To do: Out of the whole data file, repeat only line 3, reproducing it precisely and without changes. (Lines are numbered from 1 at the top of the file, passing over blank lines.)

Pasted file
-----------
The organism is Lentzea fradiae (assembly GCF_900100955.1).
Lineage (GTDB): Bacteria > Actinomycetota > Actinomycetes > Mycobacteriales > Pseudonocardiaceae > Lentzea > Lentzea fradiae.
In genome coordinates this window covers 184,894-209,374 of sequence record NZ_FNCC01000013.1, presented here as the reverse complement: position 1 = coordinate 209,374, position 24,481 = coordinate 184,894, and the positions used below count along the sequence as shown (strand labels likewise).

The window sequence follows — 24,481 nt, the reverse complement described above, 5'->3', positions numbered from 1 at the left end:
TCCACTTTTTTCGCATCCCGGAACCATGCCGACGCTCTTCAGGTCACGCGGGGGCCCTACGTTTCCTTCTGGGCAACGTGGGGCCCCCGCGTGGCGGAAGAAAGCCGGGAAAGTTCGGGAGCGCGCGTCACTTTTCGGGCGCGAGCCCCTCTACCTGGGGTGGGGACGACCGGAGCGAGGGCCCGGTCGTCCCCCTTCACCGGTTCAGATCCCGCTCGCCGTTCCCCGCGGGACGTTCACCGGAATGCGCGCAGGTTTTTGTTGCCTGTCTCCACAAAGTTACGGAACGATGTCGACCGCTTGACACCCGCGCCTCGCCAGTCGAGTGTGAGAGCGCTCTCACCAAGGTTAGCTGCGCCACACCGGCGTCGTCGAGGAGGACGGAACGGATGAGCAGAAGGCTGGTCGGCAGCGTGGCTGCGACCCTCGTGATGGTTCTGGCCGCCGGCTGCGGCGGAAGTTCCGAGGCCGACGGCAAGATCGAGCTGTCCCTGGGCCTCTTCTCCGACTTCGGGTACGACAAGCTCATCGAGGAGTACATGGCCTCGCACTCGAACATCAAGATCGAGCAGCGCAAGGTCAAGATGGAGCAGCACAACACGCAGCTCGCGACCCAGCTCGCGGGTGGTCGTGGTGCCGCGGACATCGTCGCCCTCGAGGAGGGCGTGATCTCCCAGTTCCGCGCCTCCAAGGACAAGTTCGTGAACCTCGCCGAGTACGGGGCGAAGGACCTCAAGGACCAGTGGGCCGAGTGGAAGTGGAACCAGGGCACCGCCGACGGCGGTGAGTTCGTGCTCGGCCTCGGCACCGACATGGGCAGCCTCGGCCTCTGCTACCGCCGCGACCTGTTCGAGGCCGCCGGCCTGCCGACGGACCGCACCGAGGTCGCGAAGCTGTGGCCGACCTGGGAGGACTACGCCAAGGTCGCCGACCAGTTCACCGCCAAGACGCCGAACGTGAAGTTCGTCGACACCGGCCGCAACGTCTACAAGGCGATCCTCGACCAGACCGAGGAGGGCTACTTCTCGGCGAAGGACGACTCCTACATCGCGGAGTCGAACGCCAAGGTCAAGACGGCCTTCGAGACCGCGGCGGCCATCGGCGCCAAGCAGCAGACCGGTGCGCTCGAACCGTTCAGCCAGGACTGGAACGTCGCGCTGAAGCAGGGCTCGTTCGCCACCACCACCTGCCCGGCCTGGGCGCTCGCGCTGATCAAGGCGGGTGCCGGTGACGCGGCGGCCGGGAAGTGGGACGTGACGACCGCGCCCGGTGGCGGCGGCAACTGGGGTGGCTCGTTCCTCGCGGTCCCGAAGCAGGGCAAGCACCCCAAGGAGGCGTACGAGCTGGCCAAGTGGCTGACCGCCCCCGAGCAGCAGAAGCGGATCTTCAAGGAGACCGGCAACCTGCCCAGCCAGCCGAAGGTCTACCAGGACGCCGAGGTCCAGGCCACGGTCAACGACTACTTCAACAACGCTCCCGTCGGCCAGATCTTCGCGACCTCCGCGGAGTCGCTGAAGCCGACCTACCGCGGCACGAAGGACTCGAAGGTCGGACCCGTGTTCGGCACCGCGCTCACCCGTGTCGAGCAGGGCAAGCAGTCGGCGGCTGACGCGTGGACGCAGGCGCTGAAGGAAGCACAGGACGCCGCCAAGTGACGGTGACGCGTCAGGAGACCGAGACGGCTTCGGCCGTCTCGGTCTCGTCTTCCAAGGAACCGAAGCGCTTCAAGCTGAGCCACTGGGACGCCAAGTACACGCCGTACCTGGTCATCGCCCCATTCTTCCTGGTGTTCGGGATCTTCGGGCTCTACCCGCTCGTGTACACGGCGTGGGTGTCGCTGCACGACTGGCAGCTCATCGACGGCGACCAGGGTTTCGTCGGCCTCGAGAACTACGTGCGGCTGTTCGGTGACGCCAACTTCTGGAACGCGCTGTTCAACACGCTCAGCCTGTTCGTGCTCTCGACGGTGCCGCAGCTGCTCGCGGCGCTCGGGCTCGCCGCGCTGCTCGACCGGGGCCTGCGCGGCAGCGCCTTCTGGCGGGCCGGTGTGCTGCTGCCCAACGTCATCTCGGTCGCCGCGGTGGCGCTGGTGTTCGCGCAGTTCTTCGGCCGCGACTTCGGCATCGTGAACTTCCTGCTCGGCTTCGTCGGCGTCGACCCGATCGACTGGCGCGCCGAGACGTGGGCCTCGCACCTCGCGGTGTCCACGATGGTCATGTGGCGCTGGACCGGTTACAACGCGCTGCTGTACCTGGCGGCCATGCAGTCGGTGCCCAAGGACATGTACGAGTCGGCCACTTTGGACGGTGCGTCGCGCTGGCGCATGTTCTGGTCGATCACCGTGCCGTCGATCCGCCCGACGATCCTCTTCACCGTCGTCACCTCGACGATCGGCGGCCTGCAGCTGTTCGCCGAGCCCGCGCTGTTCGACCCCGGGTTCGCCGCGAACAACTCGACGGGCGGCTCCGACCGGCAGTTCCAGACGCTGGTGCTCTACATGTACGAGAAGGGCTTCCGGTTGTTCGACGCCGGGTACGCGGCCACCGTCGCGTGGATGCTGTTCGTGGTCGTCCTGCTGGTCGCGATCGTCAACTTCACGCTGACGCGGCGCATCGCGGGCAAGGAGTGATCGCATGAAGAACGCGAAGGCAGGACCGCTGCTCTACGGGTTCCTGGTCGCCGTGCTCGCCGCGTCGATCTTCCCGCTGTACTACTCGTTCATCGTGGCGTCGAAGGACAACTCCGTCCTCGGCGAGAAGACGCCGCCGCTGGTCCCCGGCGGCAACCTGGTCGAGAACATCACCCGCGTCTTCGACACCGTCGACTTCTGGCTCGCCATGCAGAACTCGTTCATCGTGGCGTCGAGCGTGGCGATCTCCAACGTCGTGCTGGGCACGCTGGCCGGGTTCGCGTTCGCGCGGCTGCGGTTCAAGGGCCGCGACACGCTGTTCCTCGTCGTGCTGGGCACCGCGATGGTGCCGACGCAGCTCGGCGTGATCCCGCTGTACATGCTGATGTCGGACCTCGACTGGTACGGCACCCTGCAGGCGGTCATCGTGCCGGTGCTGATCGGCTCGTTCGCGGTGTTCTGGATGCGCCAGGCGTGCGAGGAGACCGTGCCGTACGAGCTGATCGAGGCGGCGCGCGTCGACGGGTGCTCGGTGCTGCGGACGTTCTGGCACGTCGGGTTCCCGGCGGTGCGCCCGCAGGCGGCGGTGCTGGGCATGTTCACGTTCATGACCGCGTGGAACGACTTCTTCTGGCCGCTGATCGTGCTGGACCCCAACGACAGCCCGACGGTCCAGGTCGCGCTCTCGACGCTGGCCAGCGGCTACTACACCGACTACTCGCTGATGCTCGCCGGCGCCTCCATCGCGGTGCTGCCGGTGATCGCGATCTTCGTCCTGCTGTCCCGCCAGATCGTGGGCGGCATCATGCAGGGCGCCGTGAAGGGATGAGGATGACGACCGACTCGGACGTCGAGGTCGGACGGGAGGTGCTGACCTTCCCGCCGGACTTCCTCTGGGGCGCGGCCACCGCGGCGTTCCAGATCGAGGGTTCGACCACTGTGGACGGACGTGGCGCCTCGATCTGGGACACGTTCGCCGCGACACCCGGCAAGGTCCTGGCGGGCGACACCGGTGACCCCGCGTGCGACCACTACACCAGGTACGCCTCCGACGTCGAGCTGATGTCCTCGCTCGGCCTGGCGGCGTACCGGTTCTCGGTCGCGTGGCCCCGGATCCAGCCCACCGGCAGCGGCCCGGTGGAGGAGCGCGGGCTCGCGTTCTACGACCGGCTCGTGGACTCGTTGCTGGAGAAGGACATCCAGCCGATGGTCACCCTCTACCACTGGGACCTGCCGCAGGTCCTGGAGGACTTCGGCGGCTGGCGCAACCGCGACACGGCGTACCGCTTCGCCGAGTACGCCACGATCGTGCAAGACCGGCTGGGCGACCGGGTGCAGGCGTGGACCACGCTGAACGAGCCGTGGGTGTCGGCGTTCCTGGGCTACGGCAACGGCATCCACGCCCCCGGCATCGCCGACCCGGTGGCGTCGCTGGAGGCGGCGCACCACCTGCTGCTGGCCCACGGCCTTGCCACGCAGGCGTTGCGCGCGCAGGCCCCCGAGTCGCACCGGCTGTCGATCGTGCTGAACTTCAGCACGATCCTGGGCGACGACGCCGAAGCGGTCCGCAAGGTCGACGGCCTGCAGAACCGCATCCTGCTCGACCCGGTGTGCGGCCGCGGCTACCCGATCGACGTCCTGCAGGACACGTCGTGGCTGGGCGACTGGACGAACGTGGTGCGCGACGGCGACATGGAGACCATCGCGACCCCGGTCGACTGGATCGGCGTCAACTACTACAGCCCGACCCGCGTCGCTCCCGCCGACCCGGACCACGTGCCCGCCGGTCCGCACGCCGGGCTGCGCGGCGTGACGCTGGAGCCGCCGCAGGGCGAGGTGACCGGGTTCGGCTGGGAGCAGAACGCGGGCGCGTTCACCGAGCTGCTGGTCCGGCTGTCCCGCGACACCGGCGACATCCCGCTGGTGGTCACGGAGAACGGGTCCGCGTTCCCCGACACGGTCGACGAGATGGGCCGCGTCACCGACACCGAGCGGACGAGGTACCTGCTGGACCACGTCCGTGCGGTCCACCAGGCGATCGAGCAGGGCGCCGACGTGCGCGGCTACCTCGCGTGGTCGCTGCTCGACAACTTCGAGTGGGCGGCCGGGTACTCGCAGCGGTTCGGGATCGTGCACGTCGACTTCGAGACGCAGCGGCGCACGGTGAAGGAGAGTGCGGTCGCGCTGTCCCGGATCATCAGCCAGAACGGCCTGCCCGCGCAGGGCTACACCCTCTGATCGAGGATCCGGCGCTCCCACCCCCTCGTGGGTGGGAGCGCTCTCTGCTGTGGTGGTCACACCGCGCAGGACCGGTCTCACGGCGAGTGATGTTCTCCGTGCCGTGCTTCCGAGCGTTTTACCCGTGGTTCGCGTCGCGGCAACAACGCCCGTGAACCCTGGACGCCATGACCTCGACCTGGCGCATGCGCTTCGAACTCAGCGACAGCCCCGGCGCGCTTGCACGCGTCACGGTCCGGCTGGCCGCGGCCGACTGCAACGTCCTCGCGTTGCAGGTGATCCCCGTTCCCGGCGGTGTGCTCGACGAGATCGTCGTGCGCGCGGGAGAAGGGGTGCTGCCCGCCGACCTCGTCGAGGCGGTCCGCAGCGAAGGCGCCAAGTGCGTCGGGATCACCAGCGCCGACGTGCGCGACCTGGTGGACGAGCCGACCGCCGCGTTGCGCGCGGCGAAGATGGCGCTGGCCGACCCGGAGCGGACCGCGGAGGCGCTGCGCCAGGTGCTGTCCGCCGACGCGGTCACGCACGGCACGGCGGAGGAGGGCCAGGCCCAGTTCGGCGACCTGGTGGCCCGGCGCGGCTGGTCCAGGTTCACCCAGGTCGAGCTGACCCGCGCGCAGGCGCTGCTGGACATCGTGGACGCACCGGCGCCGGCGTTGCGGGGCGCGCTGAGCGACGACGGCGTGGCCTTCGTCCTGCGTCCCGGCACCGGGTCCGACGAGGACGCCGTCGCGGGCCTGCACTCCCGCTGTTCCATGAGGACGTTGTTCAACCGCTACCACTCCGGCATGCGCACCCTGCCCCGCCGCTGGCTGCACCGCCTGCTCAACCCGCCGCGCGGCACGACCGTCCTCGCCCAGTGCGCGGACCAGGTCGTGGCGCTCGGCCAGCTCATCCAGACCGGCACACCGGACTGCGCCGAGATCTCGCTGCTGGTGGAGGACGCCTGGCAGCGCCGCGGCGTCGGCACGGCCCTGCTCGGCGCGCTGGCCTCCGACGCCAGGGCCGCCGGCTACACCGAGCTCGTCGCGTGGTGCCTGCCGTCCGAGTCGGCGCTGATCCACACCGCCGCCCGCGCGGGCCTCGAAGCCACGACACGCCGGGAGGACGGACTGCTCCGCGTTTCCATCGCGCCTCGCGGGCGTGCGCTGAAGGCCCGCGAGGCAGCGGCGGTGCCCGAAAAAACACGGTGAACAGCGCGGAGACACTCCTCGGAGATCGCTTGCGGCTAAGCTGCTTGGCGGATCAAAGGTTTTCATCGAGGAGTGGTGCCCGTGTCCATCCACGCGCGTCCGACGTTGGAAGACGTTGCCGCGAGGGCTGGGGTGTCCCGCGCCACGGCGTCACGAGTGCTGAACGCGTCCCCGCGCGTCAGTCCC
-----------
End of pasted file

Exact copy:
In genome coordinates this window covers 184,894-209,374 of sequence record NZ_FNCC01000013.1, presented here as the reverse complement: position 1 = coordinate 209,374, position 24,481 = coordinate 184,894, and the positions used below count along the sequence as shown (strand labels likewise).